Leslie Stephen, "Editing," Atlantic Monthly, XCII (Dec., 1903), 751. With ironic urbanity Arnold "forgave" Smith, "viewing his conduct with sorrow rather than with anger." See Arnold, Letters (ed. G. W. E. Russell, 1895), II, 103.


W. M. Meredith, ed., The Letters of George Meredith (1912), I, 162.


Autobiography, p. 172. On Good Words see also Strahan's series, "Twenty Years of a Publisher's Life," Day of Rest, Jan.-Dec., 1881; Donald Macleod, Memoir of Norman Macleod (1876), pp. 291ff.


J. G. Millais, The Life and Letters of Sir John Everett Millais (1899), I, 283-284.


Macleod, op. cit., p. 301.


Michael Sadleir, Trollope: A Commentary (1927), p. 241.


"F. Anstey" (i.e. T. A. Guthrie), Vice Versa (1882), pp. 204-205.


Karl Pearson, The Life. . . of Francis Galton (1930), II, 131n.


Leonard Huxley, The Life and Letters of Thomas Henry Huxley (1901), II, 125.


Alan Willard Brown, The Metaphysical Society (1947), pp. 180-181.


Contemporary, XXXI (Feb., 1877), 517.


Cited by A. K. Tuell, John Sterling (1941), pp. 229-230.


Moncure D. Conway, Thomas Carlyle (1881), pp. 71-72.


C. E. Norton, ed., The Correspondence of Thomas Carlyle and Ralph Waldo Emerson (1888), I, 277-278.


J. A. Froude, Carlyle's Life in London (1884), I, 171-172. "Chartism" was published by Fraser as a pamphlet.


D. A. Wilson, Carlyle at his Zenith (1927), p. 22.


Mill, Autobiography (World's Classics ed., 1935), pp. 228-229.


Moncure D. Conway, Autobiography (1904), II, 204-205.


J. G. Wilson, Thackeray in the United States (1904), II, 42-43.


Janet Ross, Three Generations of Englishwomen (1888), II, 162.


Arthur Waugh, "The Autobiography of a Periodical," Fortnightly, CXXXII (Oct., 1929), 520.


Una Pope-Hennessy, Canon Charles Kingsley (1948), p. 68.


G. J. Holyoake, The History of Cooperation in England (1879), II, 369.


The Education of Henry Adams (1918), p. 286.


John Ruskin, Works (Library ed., 1903-19), XVII, xxvi, note.


Ibid., XVII, 143.




Ibid., XVII, 491.


The History of "The Times" (London, 1939), II, 491.


H. G. Wells, Experiment in Autobiography (1939), p. 341.


Norman St. John-Stevas, in Obscenity and the Law (1956), has an enlightening discussion of the legal aspects of this problem. See especially his chapters on "The Victorian Conscience" (pp. 29-65) and "The Law Intervenes" (pp. 66-85).


Gladstone to Mrs. Humphry Ward in conversation, 1888; see Janet Trevelyan, The Life of Mrs. Humphry Ward (1923), p. 58; "Social and Political Life Five-and-Thirty Years Ago," Fraser's, LXII (July, 1860), 131.


J. L. and Barbara Hammond, The Age of the Chartists (1930), p. 314.


Speech by Mark Lemon at Punch's twenty-fifth anniversary dinner, 1866; see G. S. Layard, Shirley Brooks of Punch (1907), p. 284.


"Pictures of Life and Character by John Leech," Quarterly, XCVI (Dec., 1854), 79-80.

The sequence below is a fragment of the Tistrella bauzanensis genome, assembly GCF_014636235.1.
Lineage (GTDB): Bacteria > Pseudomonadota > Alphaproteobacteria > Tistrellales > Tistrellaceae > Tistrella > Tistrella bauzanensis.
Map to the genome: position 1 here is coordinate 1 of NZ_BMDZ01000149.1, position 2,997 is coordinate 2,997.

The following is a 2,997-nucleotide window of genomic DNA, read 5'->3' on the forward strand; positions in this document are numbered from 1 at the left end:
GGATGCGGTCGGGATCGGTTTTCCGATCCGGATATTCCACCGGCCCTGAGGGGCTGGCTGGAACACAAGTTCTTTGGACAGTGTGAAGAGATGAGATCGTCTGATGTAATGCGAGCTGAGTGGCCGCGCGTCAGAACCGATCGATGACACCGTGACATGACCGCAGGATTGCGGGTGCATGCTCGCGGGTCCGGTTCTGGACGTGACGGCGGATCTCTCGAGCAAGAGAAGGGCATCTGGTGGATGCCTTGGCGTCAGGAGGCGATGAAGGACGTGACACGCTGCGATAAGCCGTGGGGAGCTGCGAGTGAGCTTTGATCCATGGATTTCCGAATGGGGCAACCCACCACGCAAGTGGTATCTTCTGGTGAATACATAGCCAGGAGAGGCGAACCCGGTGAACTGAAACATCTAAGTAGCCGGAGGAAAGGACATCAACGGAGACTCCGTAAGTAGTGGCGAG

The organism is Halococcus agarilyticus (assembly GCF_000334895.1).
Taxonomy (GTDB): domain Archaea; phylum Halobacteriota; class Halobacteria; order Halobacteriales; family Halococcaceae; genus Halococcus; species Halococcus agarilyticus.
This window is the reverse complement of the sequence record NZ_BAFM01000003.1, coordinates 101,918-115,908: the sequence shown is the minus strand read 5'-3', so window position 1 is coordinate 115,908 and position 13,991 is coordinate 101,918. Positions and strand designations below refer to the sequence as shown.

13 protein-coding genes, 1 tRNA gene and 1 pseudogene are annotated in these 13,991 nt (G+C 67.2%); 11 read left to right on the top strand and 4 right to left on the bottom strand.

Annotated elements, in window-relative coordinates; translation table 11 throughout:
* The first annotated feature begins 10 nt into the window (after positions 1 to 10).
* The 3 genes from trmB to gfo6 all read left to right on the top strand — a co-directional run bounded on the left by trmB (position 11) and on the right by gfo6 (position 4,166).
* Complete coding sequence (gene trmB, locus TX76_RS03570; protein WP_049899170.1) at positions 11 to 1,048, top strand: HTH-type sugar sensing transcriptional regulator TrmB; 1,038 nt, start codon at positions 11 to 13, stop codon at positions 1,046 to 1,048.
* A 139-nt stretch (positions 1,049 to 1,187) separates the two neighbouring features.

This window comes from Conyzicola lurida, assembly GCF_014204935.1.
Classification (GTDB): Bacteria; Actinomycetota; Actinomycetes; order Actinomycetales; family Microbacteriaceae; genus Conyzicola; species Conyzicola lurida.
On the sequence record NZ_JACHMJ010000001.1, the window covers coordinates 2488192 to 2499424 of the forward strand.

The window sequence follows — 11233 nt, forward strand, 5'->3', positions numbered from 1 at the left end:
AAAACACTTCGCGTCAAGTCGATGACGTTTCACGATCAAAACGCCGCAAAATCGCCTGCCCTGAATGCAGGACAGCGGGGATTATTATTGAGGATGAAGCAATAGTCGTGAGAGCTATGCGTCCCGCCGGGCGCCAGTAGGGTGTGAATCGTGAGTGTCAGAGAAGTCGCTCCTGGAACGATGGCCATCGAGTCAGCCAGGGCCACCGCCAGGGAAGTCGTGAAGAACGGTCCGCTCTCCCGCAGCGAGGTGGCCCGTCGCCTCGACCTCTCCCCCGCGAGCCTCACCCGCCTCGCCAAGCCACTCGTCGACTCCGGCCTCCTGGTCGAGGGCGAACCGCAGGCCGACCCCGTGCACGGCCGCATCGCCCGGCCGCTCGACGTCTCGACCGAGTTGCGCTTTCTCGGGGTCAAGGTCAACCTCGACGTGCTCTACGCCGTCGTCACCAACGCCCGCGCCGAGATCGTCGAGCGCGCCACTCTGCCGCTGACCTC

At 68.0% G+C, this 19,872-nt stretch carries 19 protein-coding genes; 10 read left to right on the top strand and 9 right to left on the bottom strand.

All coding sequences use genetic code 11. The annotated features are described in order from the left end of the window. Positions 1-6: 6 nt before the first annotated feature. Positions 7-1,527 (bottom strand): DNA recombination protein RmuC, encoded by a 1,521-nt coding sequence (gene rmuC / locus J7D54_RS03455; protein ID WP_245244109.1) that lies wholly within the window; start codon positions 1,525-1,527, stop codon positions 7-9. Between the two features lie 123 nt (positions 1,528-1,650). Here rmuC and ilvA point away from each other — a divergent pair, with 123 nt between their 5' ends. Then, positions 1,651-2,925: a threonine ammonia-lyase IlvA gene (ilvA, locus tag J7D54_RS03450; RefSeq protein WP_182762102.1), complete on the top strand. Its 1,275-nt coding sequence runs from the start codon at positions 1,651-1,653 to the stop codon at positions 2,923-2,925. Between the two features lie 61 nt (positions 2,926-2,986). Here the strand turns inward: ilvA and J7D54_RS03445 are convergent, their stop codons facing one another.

W. T. Stead, "The First Fifty Years of Punch," Review of Reviews, XXI (April, 1900), 382. Stead was not quite accurate: Douglas Jerrold in the forties had dealt with a "fallen woman" (The Story of a Feather), and in 1857 John Leech's poignant cartoon, "The Great Social Evil" appeared, said to have been inserted during Mark Lemon's absence through illness.


"Penny Fiction," Quarterly Review, CLXXI (July, 1890), 161.


Catherine Maclean, Mark Rutherford (1955), p. 221.


T. J. Wise, The Ashley Library . . . A Catalogue (1922-36), VII, 42.


Notes on Poems and Reviews (1866), pp. 20-21.


Letters of Edward Dowden and his Correspondents (1914), pp. 30, 64.


Havelock Ellis, My Life (1939), p. 367.


Walter Dexter, ed., The Letters of Charles Dickens (Nonesuch ed., 1938), I, 141.


F. D. Tredrey, The House of Black-wood (1954), p. 159.


Sidney Dark, The Life of Sir Arthur Pearson (1922), pp. 49-50.


Leslie Stephen, The Life of Sir James Fitzjames Stephen (1895), p. 183.


Gordon Ray, ed., The Letters . . . of William Makepeace Thackeray (1946), IV, 226-227. Mrs. Browning replied, "From your Cornhill stand-point (paterfamilias looking on) you are probably right ten times over. But . . . it is exactly because pure and prosperous women ignore vice, that miserable women suffer wrong by it everywhere."


Ibid., IV, 206-207.


"Leslie Stephen, Editor," Cornhill, n.s. XXVIII (Jan., 1910), 48-49. In spite of Stephen's efforts, the "painful and unwholesome" tone of Cornhill fiction was criticized. "It is not well that a popular serial, which lies on all our tables, should be made the field for creating sympathy with a woman who wants to marry her brother-in-law, as in Hannah." See "Magazine Literature," Church Quarterly Review, III (Jan., 1877), 390.


Stephen Gwynn, Experiences of a Literary Man (1926), pp. 145-146.


See Forrest Reid, "Minor Fiction in the 'Eighties," in Walter de la Mare, ed., The Eighteen-Eighties (1930), pp. 111-112; "Victorian Editors and Victorian Delicacy," Notes and Queries, Dec. 2, 1944, pp. 251-253.


F. W. Maitland, Leslie Stephen, pp. 273-274.


Ibid., pp. 276-277.


J. W. Beach, "Bowdlerized Versions of Hardy," PMLA, XXXVI (1921), 634ff.


Richard W. Purdy, Thomas Hardy: A Bibliographical Study (1954), pp. 52ff.


See Carl J. Weber, ed,, Colby Notes on "Far from the Madding Crowd" (1935), pp. 75ff.


See Mary Ellen Chase, Thomas Hardy from Serial to Novel (1927), pp. 75ff.


New Review, I (Jan., 1890), 18-19.


Purdy, op. cit., p. 55.


"Candour in English Fiction," Macmillan's Magazine, LXI (Feb., 1890), 319.